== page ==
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Track(s) taken from CDA67461/2

Piano Sonata No 3

composer
1972/3; first performed by Paul Crossley

Steven Osborne (piano)
Recording details: July 2006
Henry Wood Hall, London, United Kingdom
Produced by Andrew Keener
Engineered by Simon Eadon
Release date: November 2007
Total duration: 24 minutes 44 seconds

Cover artwork: Symphony (1915) by Michail Ivanovich Menkov (1885-1926)
Art Museum, Samara, Russia / Bridgeman Art Library, London
 
1
Allegro  [5'13]
2
Lento  [14'19]
3
Allegro energico  [5'12]

Reviews

'Osborne's outstanding recording of the Piano Concerto … it's a lyrical piece with magical moments' (The Mail on Sunday)

'The mighty Concerto, starkly and confidently poised between Tippett's still richly potent earlier style and the brave new possibilities explored in its visionary central movement … the eloquence and fantasy of what is undoubtedly one of the major works of the 1950s is superbly projected in a performance which need fear no comparison with the best earlier recordings … as for the sonatas, Steven Osborne is at least the equal of Paul Crossley in interpretative empathy, and has the advantage of superlative modern recording. There's a further advantage: perceptive and lucid booklet-notes by Ian Kemp, Tippett's friend and biographer' (Gramophone)

'This splendid double album … performances that impressively set new standards in these often challenging works … Steven Osborne seems to have the measure of them all. His account of the Concerto, ably supported by Martyn Brabbins's command of the BBC Scottish Symphony Orchestra, has all the ecstatic power that Ogdon brought to the first movement, and a like rhythmic ebullience in the finale, but negotiates the contrapuntal thickets of the slow movement with greater delicacy and feeling. He's helped by Hyperion's detailed recording … the Fourth is by far the longest of the sonatas and has previously been the hardest to assimilate. Even so, Osborne's wonderfully elegant unwinding of the contrapuntal lines in the first movement, and his powerful, deeply elegiac reading of the finale, illuminate this fascinating work … more clearly than any version I've previously encountered. This is a very important release' (BBC Music Magazine)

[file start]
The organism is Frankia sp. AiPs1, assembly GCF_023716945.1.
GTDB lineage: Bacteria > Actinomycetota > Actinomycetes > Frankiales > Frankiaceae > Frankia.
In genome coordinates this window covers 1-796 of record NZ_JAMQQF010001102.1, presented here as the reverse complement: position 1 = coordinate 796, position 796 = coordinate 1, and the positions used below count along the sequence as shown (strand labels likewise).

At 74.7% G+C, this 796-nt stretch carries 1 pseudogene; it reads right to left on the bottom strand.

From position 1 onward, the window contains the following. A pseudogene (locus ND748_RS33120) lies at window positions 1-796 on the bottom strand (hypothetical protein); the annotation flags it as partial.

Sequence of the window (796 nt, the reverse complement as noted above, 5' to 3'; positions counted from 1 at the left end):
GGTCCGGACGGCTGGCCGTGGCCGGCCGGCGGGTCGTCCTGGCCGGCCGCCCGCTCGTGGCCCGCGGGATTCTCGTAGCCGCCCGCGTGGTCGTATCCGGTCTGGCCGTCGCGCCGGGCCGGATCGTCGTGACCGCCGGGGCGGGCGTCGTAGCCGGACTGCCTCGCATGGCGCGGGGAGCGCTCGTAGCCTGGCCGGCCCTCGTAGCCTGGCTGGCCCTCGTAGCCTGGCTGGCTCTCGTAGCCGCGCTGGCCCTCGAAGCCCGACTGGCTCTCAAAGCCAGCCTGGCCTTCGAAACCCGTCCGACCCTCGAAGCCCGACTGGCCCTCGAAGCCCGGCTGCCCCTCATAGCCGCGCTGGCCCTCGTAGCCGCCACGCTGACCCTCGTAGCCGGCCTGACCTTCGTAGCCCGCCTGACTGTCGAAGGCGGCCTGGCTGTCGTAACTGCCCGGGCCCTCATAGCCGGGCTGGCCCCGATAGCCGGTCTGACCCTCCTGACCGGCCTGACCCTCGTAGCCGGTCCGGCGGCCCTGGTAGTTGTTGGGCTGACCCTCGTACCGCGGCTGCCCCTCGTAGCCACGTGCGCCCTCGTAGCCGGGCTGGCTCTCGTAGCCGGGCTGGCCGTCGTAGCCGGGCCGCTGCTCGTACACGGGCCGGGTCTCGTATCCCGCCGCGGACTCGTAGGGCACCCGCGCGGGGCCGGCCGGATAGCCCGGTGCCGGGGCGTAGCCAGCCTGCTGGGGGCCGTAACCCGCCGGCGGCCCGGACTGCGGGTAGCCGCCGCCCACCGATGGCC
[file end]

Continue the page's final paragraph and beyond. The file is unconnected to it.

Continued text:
'Released just in time to mark the 10th anniversary of Michael Tippett's death comes this magnificent set of the composer's complete music for piano played by the musician who must surely be regarded as one of his most resourceful interpreters, Steven Osborne. He has just the range of touch to bring out the tonal richness of the Piano Concerto (superbly partnered by the BBC Scottish Symphony Orchestra under Martyn Brabbins), the muscularity of the Beethovenian elements in the First Piano Sonata and the almost Messiaenic sense of fantasy required for the Fourth' (The Daily Telegraph)

'Steven Osborne is a young pianist who seems completely at home in this wide-ranging and challenging music … the best case for the music I’ve ever heard' (American Record Guide)

'Osborne's readings on this new recording from Hyperion undoubtedly triumph … Osborne wins through on grounds of spontaneity and bitterness … Hyperion's new release, delightfully crisp and immediate, brings together all of Tippett's piano music under one roof, a feat not hitherto attempted. It succeeds in honouring the music's volatility while salvaging from it the composer's temperate if idiosyncratic sense of Song. Osborne's reflections complement full and illuminating booklet notes by Ian Kemp, who first brought Tippett's piano msuic to the pianist's attention while studying at Manchester University. This is a set that certainly deserves our warmest embrace' (International Record Review)